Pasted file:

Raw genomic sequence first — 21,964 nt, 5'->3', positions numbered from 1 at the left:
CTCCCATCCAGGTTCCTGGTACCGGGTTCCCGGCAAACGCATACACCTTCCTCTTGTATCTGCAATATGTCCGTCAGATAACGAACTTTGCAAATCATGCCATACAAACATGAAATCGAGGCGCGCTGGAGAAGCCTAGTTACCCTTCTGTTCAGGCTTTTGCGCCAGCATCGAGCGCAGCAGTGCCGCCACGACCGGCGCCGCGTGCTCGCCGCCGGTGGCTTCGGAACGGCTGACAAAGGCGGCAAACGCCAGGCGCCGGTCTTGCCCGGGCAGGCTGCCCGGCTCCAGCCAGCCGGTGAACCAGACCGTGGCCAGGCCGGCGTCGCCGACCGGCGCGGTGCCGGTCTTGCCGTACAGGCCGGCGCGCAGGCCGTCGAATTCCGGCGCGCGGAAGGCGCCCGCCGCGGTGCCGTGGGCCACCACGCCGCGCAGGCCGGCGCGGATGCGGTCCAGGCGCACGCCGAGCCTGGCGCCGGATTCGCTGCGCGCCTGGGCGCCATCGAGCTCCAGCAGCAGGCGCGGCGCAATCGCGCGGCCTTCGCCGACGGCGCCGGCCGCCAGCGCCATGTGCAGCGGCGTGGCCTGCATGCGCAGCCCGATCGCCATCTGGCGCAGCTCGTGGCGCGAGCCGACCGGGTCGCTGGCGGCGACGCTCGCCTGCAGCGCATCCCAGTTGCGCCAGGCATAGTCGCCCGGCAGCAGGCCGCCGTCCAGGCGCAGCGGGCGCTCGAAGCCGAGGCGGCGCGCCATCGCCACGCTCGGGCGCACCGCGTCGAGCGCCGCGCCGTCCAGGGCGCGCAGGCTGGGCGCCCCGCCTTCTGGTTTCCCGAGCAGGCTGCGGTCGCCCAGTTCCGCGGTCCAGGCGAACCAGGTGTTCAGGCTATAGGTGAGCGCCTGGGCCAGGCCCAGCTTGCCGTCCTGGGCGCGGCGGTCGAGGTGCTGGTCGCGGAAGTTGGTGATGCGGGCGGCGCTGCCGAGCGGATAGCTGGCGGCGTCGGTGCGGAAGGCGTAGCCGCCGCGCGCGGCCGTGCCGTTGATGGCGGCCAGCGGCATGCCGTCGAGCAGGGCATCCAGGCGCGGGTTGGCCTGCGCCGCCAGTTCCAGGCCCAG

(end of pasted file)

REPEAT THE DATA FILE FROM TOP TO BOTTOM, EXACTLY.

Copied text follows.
Raw genomic sequence first — 21,964 nt, 5'->3', positions numbered from 1 at the left:
CTCCCATCCAGGTTCCTGGTACCGGGTTCCCGGCAAACGCATACACCTTCCTCTTGTATCTGCAATATGTCCGTCAGATAACGAACTTTGCAAATCATGCCATACAAACATGAAATCGAGGCGCGCTGGAGAAGCCTAGTTACCCTTCTGTTCAGGCTTTTGCGCCAGCATCGAGCGCAGCAGTGCCGCCACGACCGGCGCCGCGTGCTCGCCGCCGGTGGCTTCGGAACGGCTGACAAAGGCGGCAAACGCCAGGCGCCGGTCTTGCCCGGGCAGGCTGCCCGGCTCCAGCCAGCCGGTGAACCAGACCGTGGCCAGGCCGGCGTCGCCGACCGGCGCGGTGCCGGTCTTGCCGTACAGGCCGGCGCGCAGGCCGTCGAATTCCGGCGCGCGGAAGGCGCCCGCCGCGGTGCCGTGGGCCACCACGCCGCGCAGGCCGGCGCGGATGCGGTCCAGGCGCACGCCGAGCCTGGCGCCGGATTCGCTGCGCGCCTGGGCGCCATCGAGCTCCAGCAGCAGGCGCGGCGCAATCGCGCGGCCTTCGCCGACGGCGCCGGCCGCCAGCGCCATGTGCAGCGGCGTGGCCTGCATGCGCAGCCCGATCGCCATCTGGCGCAGCTCGTGGCGCGAGCCGACCGGGTCGCTGGCGGCGACGCTCGCCTGCAGCGCATCCCAGTTGCGCCAGGCATAGTCGCCCGGCAGCAGGCCGCCGTCCAGGCGCAGCGGGCGCTCGAAGCCGAGGCGGCGCGCCATCGCCACGCTCGGGCGCACCGCGTCGAGCGCCGCGCCGTCCAGGGCGCGCAGGCTGGGCGCCCCGCCTTCTGGTTTCCCGAGCAGGCTGCGGTCGCCCAGTTCCGCGGTCCAGGCGAACCAGGTGTTCAGGCTATAGGTGAGCGCCTGGGCCAGGCCCAGCTTGCCGTCCTGGGCGCGGCGGTCGAGGTGCTGGTCGCGGAAGTTGGTGATGCGGGCGGCGCTGCCGAGCGGATAGCTGGCGGCGTCGGTGCGGAAGGCGTAGCCGCCGCGCGCGGCCGTGCCGTTGATGGCGGCCAGCGGCATGCCGTCGAGCAGGGCATCCAGGCGCGGGTTGGCCTGCGCCGCCAGTTCCAGGCCCAG